Prediction allows knowledge and experience to guide action and is critical for a range of sensory, motor, and cognitive functions. Failure to generate accurate predictions could contribute to neurological disorders such as autism and schizophrenia. This proposal takes advantage of an advantageous model system--a weakly electric fish--that will allow us to dissect the cellular and circuit mechanisms for predicting sensory events. Electric fish possess special receptors on their skin that allow them to detect weak electrical fields emitted by other animals in the water. This electrosense allows them to avoid predators and find prey in darkness. However, these fish also generate electrical fields of their own. Hence, a challenge for the electrosensory system is to distinguish between behaviorally relevant patterns of electrosensory input due to external events from those that are self-generated. Though particularly clear and accessible to study in electrosensory systems, this same problem faces all sensory systems. For over a century scientists and philosophers have puzzled over how we perceive a stable visual world despite the fact that visual input changes dramatically several times per second due to rapid movements of the eyes. One possible answer is that the brain generates predictions about changes in visual input that will result from our own movements and subtracts these predictions from the actual sensory input. Previous studies have shown that just such a process occurs in a region of the brain of electric fish that closely resembles the cerebellum. Previous studies have been able to directly demonstrate that predictions are formed via changes in the strength of connections between neurons, a process known as synaptic plasticity. Similar synaptic plasticity mechanisms exist in the mammalian cerebral cortex and cerebellum and are believed to underlie learning and memory. This proposal uses neural recordings and computational modeling to test the hypothesis that cerebellar granule cells generate representations of elapsed time that are critical for generating accurate predictions about temporal patterns of incoming electrosensory input. Though seminal theories proposed similar functions for granule cells in the context of cerebellar-dependent motor learning in mammals over 40 years ago, direct experimental support is still lacking. The proposed studies will provide novel insights into functions of cerebellar circuitry, neural representations of temporal information, and the neural mechanisms for predicting sensory events.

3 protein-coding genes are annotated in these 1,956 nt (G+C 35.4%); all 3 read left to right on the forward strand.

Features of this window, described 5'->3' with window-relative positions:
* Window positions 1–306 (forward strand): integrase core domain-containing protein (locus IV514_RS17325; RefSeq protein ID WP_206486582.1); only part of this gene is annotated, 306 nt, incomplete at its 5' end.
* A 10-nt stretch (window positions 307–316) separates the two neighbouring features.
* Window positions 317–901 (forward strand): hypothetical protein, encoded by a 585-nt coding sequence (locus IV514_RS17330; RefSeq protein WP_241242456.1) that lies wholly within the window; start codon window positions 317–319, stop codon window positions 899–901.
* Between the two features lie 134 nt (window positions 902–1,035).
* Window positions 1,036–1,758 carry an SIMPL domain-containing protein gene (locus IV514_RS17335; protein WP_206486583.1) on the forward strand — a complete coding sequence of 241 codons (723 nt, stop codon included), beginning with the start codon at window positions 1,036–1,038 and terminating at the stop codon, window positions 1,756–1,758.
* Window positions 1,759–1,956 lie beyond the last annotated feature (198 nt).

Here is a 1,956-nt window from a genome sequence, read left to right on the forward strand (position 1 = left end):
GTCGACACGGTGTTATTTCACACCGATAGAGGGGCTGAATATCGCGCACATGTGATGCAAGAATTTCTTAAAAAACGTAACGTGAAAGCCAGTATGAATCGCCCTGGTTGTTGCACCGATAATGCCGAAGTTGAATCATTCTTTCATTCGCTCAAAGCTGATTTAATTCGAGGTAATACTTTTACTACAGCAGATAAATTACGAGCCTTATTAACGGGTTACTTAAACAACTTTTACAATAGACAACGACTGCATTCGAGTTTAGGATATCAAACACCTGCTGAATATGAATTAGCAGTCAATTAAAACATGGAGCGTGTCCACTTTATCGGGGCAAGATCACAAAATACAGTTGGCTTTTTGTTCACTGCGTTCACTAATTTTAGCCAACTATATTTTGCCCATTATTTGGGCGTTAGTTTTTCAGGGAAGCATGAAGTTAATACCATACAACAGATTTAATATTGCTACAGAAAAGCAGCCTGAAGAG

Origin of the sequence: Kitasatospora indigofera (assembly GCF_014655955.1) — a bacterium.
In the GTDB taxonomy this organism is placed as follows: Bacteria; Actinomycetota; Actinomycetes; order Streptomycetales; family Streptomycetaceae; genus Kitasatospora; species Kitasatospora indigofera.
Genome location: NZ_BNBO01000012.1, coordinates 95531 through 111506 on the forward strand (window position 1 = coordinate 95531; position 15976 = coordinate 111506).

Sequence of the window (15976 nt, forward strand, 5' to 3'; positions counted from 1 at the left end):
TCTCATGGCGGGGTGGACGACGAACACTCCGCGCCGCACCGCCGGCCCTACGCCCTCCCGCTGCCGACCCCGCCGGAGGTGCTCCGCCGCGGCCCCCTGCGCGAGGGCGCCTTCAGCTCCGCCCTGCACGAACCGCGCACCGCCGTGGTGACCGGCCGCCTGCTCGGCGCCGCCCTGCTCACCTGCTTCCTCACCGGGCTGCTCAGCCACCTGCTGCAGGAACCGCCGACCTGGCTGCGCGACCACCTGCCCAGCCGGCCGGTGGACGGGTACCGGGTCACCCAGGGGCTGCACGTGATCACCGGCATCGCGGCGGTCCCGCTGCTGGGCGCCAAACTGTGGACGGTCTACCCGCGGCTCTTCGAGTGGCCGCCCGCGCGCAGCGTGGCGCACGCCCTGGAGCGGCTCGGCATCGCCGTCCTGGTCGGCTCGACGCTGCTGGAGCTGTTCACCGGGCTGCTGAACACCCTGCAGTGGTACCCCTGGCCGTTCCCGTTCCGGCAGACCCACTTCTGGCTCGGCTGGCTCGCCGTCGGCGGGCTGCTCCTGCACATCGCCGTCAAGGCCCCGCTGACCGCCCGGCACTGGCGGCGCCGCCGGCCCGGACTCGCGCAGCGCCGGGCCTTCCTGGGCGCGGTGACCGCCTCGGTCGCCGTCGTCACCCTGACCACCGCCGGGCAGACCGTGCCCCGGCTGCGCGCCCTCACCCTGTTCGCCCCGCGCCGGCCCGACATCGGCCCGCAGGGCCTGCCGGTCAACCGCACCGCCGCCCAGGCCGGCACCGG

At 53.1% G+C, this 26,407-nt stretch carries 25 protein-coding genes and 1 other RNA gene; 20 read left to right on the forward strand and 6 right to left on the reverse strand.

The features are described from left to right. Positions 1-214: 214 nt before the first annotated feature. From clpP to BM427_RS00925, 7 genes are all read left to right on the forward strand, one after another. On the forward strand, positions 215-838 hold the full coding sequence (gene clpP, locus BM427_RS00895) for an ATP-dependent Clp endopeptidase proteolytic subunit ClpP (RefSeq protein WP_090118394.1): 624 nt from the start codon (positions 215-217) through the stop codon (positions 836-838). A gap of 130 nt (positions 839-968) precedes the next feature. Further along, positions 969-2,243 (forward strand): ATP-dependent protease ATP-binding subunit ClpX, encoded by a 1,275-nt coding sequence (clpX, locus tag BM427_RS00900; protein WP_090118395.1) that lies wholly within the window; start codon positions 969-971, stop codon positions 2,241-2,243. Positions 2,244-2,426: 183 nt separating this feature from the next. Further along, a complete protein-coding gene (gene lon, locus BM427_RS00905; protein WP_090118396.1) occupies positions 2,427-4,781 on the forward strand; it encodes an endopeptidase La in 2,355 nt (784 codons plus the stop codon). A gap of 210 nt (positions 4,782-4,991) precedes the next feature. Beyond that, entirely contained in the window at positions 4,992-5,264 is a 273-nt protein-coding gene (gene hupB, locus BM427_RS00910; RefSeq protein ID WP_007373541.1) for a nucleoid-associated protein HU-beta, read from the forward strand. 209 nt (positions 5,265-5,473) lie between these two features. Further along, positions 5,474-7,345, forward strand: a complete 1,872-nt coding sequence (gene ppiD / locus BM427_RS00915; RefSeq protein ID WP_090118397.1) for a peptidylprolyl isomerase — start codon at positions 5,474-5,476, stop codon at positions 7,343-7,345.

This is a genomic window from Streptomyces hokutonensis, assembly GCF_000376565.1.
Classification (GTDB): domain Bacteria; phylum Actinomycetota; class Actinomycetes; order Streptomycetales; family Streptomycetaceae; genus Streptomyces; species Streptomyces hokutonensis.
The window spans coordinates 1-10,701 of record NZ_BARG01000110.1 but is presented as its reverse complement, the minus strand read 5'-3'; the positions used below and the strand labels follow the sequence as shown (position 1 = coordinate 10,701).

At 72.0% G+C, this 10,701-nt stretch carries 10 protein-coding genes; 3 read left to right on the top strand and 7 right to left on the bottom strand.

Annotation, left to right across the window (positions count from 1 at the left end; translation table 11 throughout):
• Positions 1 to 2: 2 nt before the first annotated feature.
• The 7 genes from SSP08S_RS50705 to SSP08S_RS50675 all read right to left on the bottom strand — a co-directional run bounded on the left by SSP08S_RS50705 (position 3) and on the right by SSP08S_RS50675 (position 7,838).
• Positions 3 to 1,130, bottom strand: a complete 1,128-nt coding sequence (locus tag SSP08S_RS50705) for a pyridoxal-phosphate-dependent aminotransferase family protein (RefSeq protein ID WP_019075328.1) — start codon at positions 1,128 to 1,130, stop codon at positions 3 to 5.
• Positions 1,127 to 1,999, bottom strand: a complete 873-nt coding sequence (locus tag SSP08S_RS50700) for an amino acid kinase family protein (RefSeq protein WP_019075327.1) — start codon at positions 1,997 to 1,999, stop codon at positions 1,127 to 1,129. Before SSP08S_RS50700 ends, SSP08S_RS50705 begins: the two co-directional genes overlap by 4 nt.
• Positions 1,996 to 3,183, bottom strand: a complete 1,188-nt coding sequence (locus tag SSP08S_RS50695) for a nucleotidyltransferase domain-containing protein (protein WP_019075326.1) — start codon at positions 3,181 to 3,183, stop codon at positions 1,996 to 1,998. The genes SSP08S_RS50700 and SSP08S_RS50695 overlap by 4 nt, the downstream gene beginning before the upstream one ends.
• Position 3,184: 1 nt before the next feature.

The ability to anticipate or predict sensory events is critical for accurate perceptions, coordinated movements, and normal cognitive function. Though impaired predictive capacities have been implicated in nervous system disorders such as autism and schizophrenia, very little is known about their basic neural mechanisms. This proposal takes advantage of a unique model system to gain direct insights into the cellular and circuit mechanisms for predicting sensory events, and hence represents a critical step towards understanding how disruption of these complex processes contributes to disease.
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